FORT WAYNE, Ind. (WANE) – Normally at a sentencing, family and friends of the victim will speak about their loved one and often beg for harsh punishment.

Sometimes they will even forgive the one who took their loved one away from them.

It was different Friday at the sentencing for 22-year-old Jamarion Thomas.

Nearly two years ago, a bullet fired from Thomas’s rifle pierced the wall of Building 7B at the Villages of Hanna during a shootout with as of yet unidentified and uncharged gunmen. That bullet killed 29-year-old Candiace Lay, who had been trying to take cover inside her home with her boyfriend.

No one spoke up for the victim, although a family member was there.

Tilonda Thomas, mother of Jamarion Thomas, said her son’s conviction is unjust and she wants the gunmen found and charged in the May 22, 2021 shootout at Villages of Hanna.

But two people spoke up for Thomas.

His mother, Tilonda Thomas, and his aunt suffered serious injuries from gunshot wounds during the gun battle in which Thomas fired 70 rounds from his rifle to answer a rain of bullets from 9mm and 45mm caliber handguns wielded by those who fired at him.

Thomas himself was slightly wounded.

Thomas and his defense attorney, Robert Scremin, said Thomas’s 70 shots were fired in response to the attack and that he acted in self defense.

But the jury didn’t see it that way. In late February, Thomas was found guilty of murder, reckless homicide, two counts of criminal recklessness and using a firearm in the commission of an offense.

Friday, Thomas was sentenced to 79 years: 55 years for the murder and reckless homicide counts combined and then three years on one criminal reckless count and one year on the other criminal reckless count.

The using a firearm in a crime charge added another 20 years.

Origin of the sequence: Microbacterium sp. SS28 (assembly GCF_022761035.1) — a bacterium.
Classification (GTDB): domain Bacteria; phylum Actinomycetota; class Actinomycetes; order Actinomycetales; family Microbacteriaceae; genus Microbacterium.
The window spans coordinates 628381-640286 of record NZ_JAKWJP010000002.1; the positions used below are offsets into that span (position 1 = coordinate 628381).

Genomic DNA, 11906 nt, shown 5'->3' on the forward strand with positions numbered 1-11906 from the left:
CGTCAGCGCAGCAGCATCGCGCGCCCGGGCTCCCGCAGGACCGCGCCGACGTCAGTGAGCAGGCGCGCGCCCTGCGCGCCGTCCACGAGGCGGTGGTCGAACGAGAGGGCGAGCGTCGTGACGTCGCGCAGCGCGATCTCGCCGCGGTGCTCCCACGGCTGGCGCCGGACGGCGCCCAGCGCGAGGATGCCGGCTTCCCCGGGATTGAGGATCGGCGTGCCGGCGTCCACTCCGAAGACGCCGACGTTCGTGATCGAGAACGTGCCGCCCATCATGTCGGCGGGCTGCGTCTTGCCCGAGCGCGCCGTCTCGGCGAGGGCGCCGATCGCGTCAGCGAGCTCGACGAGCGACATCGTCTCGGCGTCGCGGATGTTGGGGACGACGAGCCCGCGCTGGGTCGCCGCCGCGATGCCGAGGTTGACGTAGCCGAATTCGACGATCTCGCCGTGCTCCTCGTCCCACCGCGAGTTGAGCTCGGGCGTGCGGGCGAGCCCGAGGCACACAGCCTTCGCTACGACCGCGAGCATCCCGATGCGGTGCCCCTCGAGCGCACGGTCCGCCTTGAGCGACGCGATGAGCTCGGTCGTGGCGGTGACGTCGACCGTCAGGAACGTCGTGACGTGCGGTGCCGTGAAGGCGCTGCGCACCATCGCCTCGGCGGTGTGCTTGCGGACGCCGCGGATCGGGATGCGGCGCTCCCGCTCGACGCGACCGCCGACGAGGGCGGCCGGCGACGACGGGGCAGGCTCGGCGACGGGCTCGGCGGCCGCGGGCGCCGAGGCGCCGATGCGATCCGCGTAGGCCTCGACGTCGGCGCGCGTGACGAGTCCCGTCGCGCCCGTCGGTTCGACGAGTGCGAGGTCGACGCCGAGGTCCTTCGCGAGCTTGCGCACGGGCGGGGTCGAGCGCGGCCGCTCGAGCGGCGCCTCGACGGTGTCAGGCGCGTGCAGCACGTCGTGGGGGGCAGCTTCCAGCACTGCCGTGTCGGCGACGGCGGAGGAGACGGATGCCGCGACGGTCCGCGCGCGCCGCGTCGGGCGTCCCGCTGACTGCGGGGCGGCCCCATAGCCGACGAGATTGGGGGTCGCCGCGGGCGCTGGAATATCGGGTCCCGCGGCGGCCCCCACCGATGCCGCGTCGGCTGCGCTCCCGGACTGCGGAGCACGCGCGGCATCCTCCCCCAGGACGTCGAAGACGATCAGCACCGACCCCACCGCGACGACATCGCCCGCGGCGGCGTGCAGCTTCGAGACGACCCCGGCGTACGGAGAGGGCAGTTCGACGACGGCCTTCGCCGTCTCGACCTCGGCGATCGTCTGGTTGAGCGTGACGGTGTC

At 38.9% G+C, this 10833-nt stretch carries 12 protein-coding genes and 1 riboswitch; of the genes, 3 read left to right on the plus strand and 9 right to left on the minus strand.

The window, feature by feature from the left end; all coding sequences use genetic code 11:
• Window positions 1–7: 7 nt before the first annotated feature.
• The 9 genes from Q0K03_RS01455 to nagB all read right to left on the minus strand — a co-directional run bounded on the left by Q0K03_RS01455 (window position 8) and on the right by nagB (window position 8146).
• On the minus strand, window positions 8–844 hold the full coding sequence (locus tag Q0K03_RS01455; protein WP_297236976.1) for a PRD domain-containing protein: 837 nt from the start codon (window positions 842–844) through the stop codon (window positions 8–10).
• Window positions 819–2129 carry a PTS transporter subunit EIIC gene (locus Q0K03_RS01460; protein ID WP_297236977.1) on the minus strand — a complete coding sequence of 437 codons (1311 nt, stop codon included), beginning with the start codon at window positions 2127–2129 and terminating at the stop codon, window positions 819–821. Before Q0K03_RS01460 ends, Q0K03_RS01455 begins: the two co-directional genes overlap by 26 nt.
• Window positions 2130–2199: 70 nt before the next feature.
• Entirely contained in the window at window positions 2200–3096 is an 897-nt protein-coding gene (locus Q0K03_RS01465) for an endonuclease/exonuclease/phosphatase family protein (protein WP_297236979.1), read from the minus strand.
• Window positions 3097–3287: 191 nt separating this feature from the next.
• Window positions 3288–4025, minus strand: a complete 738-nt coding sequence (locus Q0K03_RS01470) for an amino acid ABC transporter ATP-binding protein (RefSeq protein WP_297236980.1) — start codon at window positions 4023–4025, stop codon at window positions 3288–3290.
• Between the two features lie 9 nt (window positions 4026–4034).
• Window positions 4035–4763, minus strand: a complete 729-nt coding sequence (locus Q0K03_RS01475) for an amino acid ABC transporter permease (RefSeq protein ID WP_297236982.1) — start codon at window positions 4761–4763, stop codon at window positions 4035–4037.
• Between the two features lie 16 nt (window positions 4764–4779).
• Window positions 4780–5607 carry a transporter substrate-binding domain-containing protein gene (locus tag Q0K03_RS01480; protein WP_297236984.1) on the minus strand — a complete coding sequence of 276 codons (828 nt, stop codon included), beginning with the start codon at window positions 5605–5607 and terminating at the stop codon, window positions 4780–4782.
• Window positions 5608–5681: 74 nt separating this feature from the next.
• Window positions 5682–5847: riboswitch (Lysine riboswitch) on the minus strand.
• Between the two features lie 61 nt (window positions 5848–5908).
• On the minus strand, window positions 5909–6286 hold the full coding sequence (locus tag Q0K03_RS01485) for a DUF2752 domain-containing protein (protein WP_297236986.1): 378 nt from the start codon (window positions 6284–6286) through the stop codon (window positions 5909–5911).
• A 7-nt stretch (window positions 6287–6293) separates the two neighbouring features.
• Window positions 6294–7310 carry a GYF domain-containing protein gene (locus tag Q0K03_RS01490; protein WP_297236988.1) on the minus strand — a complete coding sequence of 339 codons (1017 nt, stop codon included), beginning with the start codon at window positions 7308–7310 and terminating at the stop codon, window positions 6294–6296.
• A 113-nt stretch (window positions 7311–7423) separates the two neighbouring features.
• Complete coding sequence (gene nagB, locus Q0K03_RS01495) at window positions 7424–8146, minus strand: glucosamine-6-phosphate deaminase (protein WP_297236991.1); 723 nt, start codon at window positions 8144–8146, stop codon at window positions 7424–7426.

Allen Superior Court Judge David Zent listened to the argument for mitigating and aggravating factors. He ultimately decided to make the sentences consecutively, which means they are served one after the next, likely putting Thomas in an Indiana prison for the rest of his life.

Thomas asked that murder charge be vacated, which drew an incredulous response from Zent. Zent then explained that once a jury convicts, a judge can’t overturn the verdict.

“You asked me to vacate the murder charge?” Zent asked. “The jury convicted you of murder.”

During the trial, Thomas’ mother, who still walks with a cane due to her injuries, had expressed concern that the jury was all-white.

Jamarion Thomas, now, 22, was protecting his family when he shot off his rifle, his attorney said. Friday he was sentenced to 79 years in prison.

That still bothered her as she asked Zent for mercy Friday. She held to her argument that it was injustice to convict her son when the shooters were still out there without having to answer for their crimes.

Tilonda Thomas and her family were living in Building 2B across from 7B when words were exchanged between the gunmen and the family that evening.

As Tilonda Thomas pulled her family inside, the gunmen shot indiscriminately after Jamarion fired a warning shot not caught on camera. He was captured on video exiting 2B and firing repeatedly after the attack.

“Justice needs to be served righteously right and if nobody’s going to stand, I’m going to stand. I’m here breathing and ticking for a reason and I’m going to stand,” Thomas’ mother said.

She invited others to come stand with her to fight local prejudice.

“It’s unjust because of the kangaroo jury and all that. My son has no criminal history,” she said.

Jamarion’s grandmother, Joyce Coats, also spoke before the sentencing, reiterating what many family members said during the February trial.

“He’s always been the least likely to get in trouble,” said Coats. “It’s hard to imagine him in this situation, passive person that he is. I’m asking for some mercy to do what you can.”

Chief Deputy Prosecutor Tom Chaille brought up Jamarion’s juvenile history, but said it wasn’t terrible. Although it appeared he didn’t show remorse right after the shooting death of Lay, he did write letters to express that he was sorry.

Thomas himself was so soft spoken during the sentencing hearing it was difficult to hear him in the courtroom. He said he was sorry to the victim and the family.

Scremin said he’d hoped for a milder sentence.

“I would have liked to see some departures, slightly lower for mitigating circumstances, but I am pleased that the judge didn’t add any aggravating circumstances,” Scremin said. “So, it was basically the recommended average sentence on all of the counts.

“Obviously (I’m) still disappointed with the jury verdict and Mr. Thomas will be appealing that,” Scremin continued. “But I am pleased that the judge did not depart upward and find aggravators above the recommended sentence.”